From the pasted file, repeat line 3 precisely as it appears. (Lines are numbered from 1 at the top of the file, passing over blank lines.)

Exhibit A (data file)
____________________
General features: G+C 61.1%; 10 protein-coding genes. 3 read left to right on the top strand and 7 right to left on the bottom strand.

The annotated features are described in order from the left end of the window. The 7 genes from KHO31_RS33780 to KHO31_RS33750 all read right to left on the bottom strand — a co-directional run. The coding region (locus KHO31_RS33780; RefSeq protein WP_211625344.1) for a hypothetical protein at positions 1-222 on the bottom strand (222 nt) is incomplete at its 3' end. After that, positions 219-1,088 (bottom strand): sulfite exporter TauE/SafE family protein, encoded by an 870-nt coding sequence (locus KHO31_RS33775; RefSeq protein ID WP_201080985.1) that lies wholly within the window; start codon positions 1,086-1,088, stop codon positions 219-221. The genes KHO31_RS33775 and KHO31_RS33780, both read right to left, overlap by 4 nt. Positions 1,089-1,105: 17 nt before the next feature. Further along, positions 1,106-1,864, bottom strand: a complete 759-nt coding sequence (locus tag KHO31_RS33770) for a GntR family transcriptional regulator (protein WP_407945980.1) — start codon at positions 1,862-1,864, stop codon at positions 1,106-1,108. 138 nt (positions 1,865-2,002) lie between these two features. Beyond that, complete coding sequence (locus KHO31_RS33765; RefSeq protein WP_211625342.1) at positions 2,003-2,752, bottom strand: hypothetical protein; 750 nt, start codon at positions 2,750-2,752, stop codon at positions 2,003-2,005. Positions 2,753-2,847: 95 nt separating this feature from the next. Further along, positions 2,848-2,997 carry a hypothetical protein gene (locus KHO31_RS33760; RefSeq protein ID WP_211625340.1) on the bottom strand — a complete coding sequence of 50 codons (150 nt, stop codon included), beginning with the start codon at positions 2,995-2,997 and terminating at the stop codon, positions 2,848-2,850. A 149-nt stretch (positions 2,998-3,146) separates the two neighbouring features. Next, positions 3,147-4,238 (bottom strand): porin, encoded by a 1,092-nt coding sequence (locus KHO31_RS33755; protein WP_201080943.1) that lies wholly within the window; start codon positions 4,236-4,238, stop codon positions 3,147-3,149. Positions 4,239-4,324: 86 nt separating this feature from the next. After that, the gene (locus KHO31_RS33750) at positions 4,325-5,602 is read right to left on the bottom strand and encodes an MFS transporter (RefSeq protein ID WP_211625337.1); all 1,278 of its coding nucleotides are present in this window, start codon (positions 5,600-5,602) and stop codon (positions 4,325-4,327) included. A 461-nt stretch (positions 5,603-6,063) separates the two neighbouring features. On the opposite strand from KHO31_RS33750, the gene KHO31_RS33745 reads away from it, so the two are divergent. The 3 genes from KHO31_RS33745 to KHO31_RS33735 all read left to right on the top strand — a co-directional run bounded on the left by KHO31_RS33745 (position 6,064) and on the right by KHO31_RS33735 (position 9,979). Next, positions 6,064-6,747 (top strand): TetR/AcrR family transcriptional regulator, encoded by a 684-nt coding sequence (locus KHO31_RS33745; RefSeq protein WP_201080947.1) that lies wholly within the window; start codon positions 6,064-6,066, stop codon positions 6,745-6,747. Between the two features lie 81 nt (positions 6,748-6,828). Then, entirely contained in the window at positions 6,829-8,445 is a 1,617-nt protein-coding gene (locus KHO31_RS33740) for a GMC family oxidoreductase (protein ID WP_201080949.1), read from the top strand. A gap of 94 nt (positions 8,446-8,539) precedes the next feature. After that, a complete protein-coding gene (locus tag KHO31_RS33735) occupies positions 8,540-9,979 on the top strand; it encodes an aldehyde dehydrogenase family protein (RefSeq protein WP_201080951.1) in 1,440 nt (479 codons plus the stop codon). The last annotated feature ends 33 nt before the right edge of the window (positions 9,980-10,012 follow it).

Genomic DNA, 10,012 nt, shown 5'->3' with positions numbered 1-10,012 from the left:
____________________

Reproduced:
Genomic DNA, 10,012 nt, shown 5'->3' with positions numbered 1-10,012 from the left: